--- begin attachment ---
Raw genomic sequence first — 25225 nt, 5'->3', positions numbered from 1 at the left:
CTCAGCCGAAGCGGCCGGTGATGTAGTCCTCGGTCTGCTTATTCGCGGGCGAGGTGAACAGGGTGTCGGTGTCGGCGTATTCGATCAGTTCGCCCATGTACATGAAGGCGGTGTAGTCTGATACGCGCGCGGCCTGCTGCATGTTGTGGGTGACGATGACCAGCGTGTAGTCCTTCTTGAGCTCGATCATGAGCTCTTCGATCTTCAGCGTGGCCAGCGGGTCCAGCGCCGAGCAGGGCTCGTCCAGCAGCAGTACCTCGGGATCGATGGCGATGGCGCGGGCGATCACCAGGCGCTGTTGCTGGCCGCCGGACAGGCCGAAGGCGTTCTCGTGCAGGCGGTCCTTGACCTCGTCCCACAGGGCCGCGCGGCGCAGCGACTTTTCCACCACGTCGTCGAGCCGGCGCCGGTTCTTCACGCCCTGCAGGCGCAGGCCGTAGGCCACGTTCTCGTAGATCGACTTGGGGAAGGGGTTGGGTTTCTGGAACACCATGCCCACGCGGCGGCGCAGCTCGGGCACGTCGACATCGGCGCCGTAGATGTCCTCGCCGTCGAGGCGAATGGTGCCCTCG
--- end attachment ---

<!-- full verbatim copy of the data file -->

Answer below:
Raw genomic sequence first — 25225 nt, 5'->3', positions numbered from 1 at the left:
CTCAGCCGAAGCGGCCGGTGATGTAGTCCTCGGTCTGCTTATTCGCGGGCGAGGTGAACAGGGTGTCGGTGTCGGCGTATTCGATCAGTTCGCCCATGTACATGAAGGCGGTGTAGTCTGATACGCGCGCGGCCTGCTGCATGTTGTGGGTGACGATGACCAGCGTGTAGTCCTTCTTGAGCTCGATCATGAGCTCTTCGATCTTCAGCGTGGCCAGCGGGTCCAGCGCCGAGCAGGGCTCGTCCAGCAGCAGTACCTCGGGATCGATGGCGATGGCGCGGGCGATCACCAGGCGCTGTTGCTGGCCGCCGGACAGGCCGAAGGCGTTCTCGTGCAGGCGGTCCTTGACCTCGTCCCACAGGGCCGCGCGGCGCAGCGACTTTTCCACCACGTCGTCGAGCCGGCGCCGGTTCTTCACGCCCTGCAGGCGCAGGCCGTAGGCCACGTTCTCGTAGATCGACTTGGGGAAGGGGTTGGGTTTCTGGAACACCATGCCCACGCGGCGGCGCAGCTCGGGCACGTCGACATCGGCGCCGTAGATGTCCTCGCCGTCGAGGCGAATGGTGCCCTCG